From where I sit, this came ‘out of the blue’. It was just a few months ago that Dick broke his hip while taking his wife, Pauline, to the doctor’s office. Now, he has been diagnosed with lung cancer, probably the same kind that Mom had. Rhetorically, I can ask why this cavalcade of misfortune has hit this family. Unfortunately, I know that this assortment of sadnesses is not dealt exclusively to these folks, but is shared by us all, universally. I just happen to feel a bit protective of my senior neighbors, so I’m speaking out on their behalf.
Today was booked for a visit by Joy, the lady that owns the house that we rent. She was most anxious to see the hardwood flooring we put in, especially since Barb, my across the street senior neighbor, had let her know that the floor was a thing of beauty. She had to see it for herself! I got up early this morning, and baked a lemon loaf, using one of the Meyer lemons from Barb’s tree. I always like to bake something special when I have company, under the assumption that this sort of bribery isn’t a crime.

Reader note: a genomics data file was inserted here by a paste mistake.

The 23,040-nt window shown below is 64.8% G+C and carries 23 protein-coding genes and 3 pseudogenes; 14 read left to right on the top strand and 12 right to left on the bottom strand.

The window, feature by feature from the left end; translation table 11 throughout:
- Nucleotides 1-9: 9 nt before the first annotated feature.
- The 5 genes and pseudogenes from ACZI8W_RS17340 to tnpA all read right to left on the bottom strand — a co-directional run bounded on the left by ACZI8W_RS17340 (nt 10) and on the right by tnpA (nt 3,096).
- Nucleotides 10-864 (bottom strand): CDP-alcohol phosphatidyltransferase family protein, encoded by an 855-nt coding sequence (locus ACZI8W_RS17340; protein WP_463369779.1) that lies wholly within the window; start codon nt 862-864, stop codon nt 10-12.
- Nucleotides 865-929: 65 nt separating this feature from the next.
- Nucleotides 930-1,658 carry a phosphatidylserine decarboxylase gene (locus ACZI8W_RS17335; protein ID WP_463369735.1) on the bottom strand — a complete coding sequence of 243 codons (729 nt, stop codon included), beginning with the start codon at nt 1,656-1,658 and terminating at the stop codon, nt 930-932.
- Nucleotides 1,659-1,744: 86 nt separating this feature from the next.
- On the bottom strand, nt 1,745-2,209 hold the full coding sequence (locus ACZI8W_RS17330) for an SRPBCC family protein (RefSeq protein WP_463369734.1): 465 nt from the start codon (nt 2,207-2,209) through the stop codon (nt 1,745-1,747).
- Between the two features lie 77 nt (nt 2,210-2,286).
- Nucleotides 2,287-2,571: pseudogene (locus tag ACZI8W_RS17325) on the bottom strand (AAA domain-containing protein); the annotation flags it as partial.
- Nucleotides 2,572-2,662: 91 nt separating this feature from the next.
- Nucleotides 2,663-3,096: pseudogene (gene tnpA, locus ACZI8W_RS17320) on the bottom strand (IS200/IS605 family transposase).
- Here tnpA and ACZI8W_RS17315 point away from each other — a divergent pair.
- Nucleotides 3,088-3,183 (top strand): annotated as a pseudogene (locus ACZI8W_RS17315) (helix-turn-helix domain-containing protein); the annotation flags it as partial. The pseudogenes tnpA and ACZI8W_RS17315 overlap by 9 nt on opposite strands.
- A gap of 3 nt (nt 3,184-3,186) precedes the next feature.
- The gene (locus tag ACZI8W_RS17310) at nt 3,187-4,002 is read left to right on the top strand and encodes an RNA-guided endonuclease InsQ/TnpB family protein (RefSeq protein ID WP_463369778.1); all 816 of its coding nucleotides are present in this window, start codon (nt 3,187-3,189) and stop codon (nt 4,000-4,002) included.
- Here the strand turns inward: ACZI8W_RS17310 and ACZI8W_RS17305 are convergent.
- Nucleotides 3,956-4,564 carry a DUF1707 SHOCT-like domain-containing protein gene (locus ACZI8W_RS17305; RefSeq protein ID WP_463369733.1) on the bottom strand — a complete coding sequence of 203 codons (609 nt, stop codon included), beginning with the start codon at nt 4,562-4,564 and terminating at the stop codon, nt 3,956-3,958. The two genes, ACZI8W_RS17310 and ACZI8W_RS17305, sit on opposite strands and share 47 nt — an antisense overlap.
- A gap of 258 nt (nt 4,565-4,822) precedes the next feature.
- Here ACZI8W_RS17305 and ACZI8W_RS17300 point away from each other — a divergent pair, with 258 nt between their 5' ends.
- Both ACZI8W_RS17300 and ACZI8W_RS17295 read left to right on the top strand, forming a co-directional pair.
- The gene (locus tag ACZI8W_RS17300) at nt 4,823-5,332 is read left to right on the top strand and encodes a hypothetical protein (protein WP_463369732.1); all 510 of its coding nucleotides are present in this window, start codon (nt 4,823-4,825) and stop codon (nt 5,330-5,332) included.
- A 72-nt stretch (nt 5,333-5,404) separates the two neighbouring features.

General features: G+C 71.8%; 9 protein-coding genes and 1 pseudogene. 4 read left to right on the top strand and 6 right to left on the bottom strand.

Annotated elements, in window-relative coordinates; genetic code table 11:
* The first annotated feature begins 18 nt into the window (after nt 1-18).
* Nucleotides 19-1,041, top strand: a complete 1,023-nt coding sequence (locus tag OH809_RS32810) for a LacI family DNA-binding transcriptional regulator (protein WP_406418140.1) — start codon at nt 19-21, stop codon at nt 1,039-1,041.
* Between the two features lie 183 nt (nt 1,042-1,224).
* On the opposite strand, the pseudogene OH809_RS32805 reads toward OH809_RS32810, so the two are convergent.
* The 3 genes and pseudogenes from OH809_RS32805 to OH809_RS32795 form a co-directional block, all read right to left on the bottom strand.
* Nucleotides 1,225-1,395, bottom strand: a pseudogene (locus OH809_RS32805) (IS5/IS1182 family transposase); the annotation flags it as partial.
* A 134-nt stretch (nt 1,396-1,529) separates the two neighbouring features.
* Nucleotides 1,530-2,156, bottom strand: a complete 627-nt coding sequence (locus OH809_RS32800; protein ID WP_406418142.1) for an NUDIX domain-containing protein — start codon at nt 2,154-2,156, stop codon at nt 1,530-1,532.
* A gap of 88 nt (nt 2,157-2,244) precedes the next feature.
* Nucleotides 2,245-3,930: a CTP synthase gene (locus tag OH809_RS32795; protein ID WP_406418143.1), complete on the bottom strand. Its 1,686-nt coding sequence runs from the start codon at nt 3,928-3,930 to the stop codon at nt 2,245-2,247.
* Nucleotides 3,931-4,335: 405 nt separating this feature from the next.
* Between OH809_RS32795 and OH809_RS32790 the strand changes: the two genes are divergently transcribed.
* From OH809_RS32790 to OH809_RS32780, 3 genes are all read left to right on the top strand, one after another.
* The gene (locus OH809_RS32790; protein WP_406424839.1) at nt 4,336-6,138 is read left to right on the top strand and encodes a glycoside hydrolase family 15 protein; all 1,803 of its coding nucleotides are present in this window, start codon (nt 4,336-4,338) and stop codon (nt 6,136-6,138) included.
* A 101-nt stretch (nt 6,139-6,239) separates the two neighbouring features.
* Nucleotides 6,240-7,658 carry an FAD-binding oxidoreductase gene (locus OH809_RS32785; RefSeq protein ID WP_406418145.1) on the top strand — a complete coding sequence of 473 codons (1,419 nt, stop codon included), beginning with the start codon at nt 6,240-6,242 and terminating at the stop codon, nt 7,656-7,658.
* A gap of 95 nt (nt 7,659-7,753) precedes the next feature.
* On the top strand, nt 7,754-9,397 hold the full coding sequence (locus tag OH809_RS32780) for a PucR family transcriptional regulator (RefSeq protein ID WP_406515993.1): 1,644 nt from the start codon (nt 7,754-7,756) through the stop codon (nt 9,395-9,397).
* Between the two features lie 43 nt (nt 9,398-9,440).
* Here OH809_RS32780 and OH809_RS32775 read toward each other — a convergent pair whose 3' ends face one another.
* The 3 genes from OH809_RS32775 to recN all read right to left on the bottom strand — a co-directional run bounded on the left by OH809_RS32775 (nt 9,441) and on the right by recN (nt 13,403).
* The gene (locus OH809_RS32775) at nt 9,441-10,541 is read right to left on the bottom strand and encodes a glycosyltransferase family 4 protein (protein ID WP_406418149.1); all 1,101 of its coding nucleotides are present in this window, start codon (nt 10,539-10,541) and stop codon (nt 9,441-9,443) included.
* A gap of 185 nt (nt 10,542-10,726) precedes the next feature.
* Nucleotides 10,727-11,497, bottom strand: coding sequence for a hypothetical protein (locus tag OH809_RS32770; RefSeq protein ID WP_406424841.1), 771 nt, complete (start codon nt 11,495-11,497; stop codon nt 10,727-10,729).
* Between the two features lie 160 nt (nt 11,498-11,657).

After Joy left, I decided to take the rest of the loaf over to Pauline and Dick, with a small catnip mouse for their cat Kiki. As I climbed the steps on their porch, Dick immediately demanded some of the lemon bread. He enjoyed it so much that he asked for another piece, which had Pauline tut- tutting at him for eating too many sweets. This surprised me, knowing the news he had gotten only a day earlier! After polishing off the second piece, he licked his fingers thoroughly savoring the sweet sticky glaze liberally drizzled on the loaves.
Moments later, a white van pulled up to the end of the driveway. It was a medical supply company, bringing several large oxygen cylinders. It was then I noticed that Dick had a nasal cannula, with a small discrete oxygen tank tucked under his arm. His raspy breathing was a bit of a shock to me, as it hadn’t been there when I was over last week. Suddenly the level of congestion in his lungs became apparent, as he began a paroxysm of coughing, It gave me chills, reminding me of the Striders breathing that Mom endured during her last 18 hours.
I shudder to think of what the near future holds for Dick, Pauline, their quadriplegic son Matt. and their daughter Mary. Where will they all be in another year’s time? Dick will be gone, Pauline will be struggling with her own health, Mary will still have the weighty responsibility that she has always had, as the only healthy and able member of the family. She has her own kids to deal with, teenagers I believe, but they have to take a backseat to situations like this. Many families are forced to uphold this inequity, for the betterment of its frailest members.